Although it may slow the process of putting COVID-19 shots in arms, hospitals are required to complete the Medicare as Secondary Payer (MSP) questionnaire or a version of it when administering the vaccine. There’s no waiver for finding out whether Medicare is the primary payer, a CMS spokesperson said, although CMS two years ago provided a shortcut.
“The MSP questions must be asked during the vaccine process,” a CMS spokesperson told RMC.
That presents a challenge for hospitals as they try to meet vaccination demands, especially if they use volunteers in their vaccination clinics, said a compliance officer who prefers not to be identified. “This is a large burden, as we are trying to get people vaccinated quickly,” she noted.
The MSP questionnaire is used to determine whether Medicare is the primary or secondary payer. If another insurer is primary, it pays the lion’s share of the patient’s bill, and Medicare covers the rest. Hospitals and other providers are required to ask Medicare patients the questions about their insurance coverage or at least to ascertain whether their insurance has changed.
The compliance officer had hoped for a waiver of the MSP questionnaire requirement because hospitals are vaccinating a tidal wave of patients, and “it is much too time-consuming to do this,” she said. “We also have volunteers assisting our normal staff with carrying out these vaccines. It would take significant time to train volunteers to complete the MSP questionnaire. We really would want the process to be as simple as possible. On top of that, Medicare is paying for the vaccines of patients who have Medicare Advantage. Normally we do not have to complete the questionnaire for Medicare Advantage patients, but now we really should.”
There’s a Way to Skip MSP Questionnaire
CMS reduced the burden of getting the insurance information in 2019. In fact, hospitals don’t necessarily have to use the MSP questionnaire as long as they do electronic insurance verification and ask patients whether their insurance has changed, according to Medicare Transmittal 123. The MSP questionnaire is only necessary when the patient’s insurance information has changed. The transmittal refers to the MSP questionnaire as a “model” and makes it optional. CMS apparently doesn’t want hospitals to annoy patients, assuming they can get Medicare primary and secondary payer information elsewhere.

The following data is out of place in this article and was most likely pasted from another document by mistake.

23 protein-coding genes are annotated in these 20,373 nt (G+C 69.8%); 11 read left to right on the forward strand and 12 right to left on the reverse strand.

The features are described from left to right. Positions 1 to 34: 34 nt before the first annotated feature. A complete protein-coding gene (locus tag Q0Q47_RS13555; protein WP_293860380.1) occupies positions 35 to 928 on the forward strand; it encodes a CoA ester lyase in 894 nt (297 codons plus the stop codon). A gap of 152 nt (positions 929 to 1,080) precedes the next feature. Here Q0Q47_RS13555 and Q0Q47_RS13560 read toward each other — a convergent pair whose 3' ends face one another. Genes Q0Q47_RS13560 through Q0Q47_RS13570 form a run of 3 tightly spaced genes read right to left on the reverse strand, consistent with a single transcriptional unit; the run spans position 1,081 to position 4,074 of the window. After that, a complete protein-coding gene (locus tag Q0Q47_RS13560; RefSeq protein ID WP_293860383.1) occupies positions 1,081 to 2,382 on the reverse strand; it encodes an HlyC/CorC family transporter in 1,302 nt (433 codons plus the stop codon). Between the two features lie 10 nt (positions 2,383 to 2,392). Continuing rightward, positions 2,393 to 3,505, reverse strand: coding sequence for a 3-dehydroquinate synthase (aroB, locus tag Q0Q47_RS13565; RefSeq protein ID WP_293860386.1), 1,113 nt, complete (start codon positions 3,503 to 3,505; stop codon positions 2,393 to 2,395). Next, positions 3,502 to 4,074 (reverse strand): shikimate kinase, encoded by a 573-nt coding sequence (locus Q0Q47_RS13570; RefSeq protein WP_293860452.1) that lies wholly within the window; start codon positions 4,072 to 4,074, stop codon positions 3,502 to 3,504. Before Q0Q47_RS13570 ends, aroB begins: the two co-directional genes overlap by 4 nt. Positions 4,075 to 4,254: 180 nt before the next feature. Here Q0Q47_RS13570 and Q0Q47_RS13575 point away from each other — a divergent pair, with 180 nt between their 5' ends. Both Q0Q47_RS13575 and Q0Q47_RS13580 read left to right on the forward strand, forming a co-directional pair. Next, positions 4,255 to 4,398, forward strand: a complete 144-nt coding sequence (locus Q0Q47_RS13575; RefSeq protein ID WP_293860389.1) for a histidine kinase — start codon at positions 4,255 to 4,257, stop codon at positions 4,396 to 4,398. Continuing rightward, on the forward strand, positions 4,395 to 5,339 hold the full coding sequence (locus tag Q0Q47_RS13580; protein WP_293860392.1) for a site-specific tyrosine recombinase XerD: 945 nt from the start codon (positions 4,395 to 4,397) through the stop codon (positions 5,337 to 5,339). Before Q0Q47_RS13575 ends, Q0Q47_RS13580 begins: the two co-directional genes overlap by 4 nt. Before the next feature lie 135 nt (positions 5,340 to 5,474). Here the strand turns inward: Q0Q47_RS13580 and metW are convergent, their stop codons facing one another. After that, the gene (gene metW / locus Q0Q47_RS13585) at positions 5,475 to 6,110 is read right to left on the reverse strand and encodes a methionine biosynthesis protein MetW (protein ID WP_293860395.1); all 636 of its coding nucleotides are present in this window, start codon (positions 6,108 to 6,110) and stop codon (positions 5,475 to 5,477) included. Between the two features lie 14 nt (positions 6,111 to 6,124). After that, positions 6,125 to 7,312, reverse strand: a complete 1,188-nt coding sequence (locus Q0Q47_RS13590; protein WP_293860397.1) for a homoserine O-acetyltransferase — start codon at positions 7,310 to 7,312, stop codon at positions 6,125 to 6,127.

Nothing has changed about the need to know the information. “Prior to submitting a bill to Medicare, you must determine whether Medicare is the primary or secondary payer for each beneficiary’s inpatient admission or outpatient encounter by asking the beneficiary about any other insurance coverage that may be primary to Medicare,” CMS said in a related MLN Matters (10863).
But CMS said it’s “clarifying” the process. “If you have access to the Common Working File (CWF), your admission staff may ask the beneficiary if any insurance information it contains has changed. If there are no changes to the beneficiary’s insurance, then there is no need to ask the questions. However, if insurance information has changed, you must ask the MSP questions.” For auditing purposes, providers have to document that the questions were not asked if beneficiaries say their insurance information is unchanged, CMS adds.
In response to the Medicare transmittal, Mass General Brigham in Boston redesigned its MSP process “in a way that relies on electronic verification of coverage so that we are asking the patient if any insurance information has changed,” said Steve Gillis, director of compliance coding, billing and audit. “If they say no, then we are done.” So far, so good; a recent audit of one Mass General Brigham hospital by a Medicare administrative contractor (MAC) went well, and the MAC “said we were one of the first to be following the updated guidance,” Gillis said.